How StratoSTACK Can Help You Vol. 6
Volume 6…Leighton Grassie, M.D. Eye Care Business Embraces New Technology
Leighton Grassie, M.D., thought she’d found a niche opportunity to expand her ophthalmology practice by selling contemporary eye wear and contacts in her new office but she could not have been more wrong. The retail eye wear and contact business is extremely competitive and she didn’t have the edge to succeed.
Originally, she’d worked in a mall in southwest Austin, (TX) for many years as the eye doctor attached to a big box retailer of lenses, frames, and contacts. Her presence made it one-stop shopping for those in need of new eye-wear or contacts. Over the years she’d built up a Rolodex of customers that returned for annual eye examinations that resulted in new prescriptions for eye-wear and contacts.
Leighton wanted to break the connection between her practice and the big box retailer. Now that her husband had landed an executive position at a global logistics company, they could afford to take the calculated risk of a new business venture at a site away from a mall. She was counting on the previous clients to follow her to the new location and many did. What she had discounted was the loss of daily walk-up clients that had been walking in the mall, seen an attractive pair of frames, and needed an eye examination in order to purchase the new glasses.
Conducting eye exams only at the new site didn’t generate adequate revenue to cover rent, utilities, and the payments for new equipment purchases. Within the first three months, Leighton realized that she needed to augment the practice’s revenue stream by selling eye-wear and contacts. But how could she compete and win with several hundred other opticians, optometrists, and ophthalmologists selling the same items in the Austin market?
Leighton knew the answer was to partner with the project team at the University of Wisconsin, her Alma Mater, who were conducting research into contacts that have a processor embedded in the fabric of the lens enabling their ability to auto-focus within milliseconds. The contacts were capable of adjusting to high / low lighting and near / far objects typically as fast or slightly faster than the human eye. Leighton speculated that the new contacts would have vast appeal to the selected customer group, the Millennials in Austin.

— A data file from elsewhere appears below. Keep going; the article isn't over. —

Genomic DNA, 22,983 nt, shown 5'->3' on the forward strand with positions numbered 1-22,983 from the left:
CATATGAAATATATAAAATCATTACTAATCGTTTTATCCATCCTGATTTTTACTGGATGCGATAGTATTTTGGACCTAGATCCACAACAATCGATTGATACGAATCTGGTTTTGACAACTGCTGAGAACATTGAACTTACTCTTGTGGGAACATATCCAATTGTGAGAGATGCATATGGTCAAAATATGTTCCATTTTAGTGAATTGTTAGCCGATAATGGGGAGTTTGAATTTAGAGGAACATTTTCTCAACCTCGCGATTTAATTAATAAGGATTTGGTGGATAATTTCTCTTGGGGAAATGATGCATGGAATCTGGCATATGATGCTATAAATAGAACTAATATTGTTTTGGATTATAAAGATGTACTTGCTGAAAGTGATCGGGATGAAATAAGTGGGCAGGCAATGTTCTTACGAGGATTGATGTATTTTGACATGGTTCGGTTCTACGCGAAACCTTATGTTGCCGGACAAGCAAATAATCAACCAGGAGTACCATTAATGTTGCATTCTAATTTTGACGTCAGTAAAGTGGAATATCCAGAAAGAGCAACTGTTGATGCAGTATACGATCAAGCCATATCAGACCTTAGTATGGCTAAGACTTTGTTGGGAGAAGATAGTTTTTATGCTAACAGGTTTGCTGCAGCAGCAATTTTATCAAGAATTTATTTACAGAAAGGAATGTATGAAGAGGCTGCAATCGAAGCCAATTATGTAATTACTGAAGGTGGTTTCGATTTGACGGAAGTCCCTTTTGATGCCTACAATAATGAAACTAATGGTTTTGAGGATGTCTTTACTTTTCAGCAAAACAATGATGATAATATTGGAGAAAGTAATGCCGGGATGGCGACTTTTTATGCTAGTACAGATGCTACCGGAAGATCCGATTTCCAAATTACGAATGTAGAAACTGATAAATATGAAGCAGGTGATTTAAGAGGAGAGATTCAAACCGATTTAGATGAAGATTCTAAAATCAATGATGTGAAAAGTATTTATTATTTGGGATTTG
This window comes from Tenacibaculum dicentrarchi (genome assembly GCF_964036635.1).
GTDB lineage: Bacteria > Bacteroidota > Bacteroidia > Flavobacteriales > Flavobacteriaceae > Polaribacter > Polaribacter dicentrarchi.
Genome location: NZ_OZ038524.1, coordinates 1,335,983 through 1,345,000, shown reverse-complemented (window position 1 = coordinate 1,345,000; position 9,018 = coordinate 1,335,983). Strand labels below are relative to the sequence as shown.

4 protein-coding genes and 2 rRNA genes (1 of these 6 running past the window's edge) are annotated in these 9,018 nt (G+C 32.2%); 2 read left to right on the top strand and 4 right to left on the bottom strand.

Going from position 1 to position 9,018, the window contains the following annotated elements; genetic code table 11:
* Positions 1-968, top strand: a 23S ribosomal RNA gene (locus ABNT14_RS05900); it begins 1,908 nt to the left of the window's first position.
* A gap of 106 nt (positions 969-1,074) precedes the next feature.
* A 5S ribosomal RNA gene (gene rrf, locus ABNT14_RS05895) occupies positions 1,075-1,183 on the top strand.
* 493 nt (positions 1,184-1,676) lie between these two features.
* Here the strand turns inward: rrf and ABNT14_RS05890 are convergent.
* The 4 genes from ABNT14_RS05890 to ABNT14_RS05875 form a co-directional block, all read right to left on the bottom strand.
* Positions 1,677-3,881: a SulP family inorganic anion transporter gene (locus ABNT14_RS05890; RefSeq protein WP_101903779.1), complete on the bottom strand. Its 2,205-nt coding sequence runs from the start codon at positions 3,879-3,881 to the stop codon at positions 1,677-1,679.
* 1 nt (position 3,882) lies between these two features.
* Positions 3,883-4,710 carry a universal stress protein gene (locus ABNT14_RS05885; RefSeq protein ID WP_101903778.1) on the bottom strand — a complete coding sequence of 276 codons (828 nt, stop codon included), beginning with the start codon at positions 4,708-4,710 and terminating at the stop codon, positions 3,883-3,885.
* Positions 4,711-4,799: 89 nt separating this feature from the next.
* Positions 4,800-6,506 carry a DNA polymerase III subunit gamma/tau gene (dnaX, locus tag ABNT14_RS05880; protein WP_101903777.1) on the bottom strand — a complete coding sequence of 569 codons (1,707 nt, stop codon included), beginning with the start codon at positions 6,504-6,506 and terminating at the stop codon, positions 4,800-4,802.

The millennial segments targeted were the hip-ennials, gadget gurus, and millennial moms. Through research she’d found that these niche millennial segments were socially conscious, charitable, globally aware, information hungry, and highly involved with social media. Plus, two of the three targeted groups had an above average income that would be required to purchase the products Leighton planned to stock in her office space and e-commerce store.
The product offering was selected for maximum edginess with frames from Kate Spade, Fatheadz, Lucky Brand, Persol, and old standbys such as Ray-Ban. She wanted to be first in the market with the auto-focus contact lenses and was convinced that her relationship with the U of Wisconsin and its professors would enable her to be one of the first to offer these Inspector Gadget like lenses.
Leighton wanted to partner with a vendor that could integrate her vision of edgy design and functional capabilities in the e-commerce site while providing expertise in launching and promoting client’s content on social media sites. She’d recently read an article about using bio-metrics and facial recognition for e-commerce payments and felt that this was a natural match with her vision of the e-commerce store.
After an exhaustive search online, Leighton contacted the team at StratoSTACK about their StratoSTACK CaaS (commerce as a service) product offering. She was impressed with the StratoSTACK CaaS feature set that included bio-metric and facial recognition payment options. She loved the StratoSTACK weird and edgy web site design and was completely sold while viewing the multiple case studies found on the site that described how the StratoSTACK internal media team designed, deployed, promoted, and managed multiple e-commerce sites for newbie entrepreneurs like herself.
Next on the agenda was to decide on her sponsorship level for the annual Keep Austin Weird festival that attracts her key target group and contributes to the local food bank. She’s considering the platinum level now that her worries over the e-commerce site were completely solved by contacting the team at StratoSTACK.
StratoSTACK is almost here……
Randall Smith – StratoSTACK Product Manager
Illustrations and Copy Edit: Jaime Baldwin- StratoSTACK Digital Media Specialist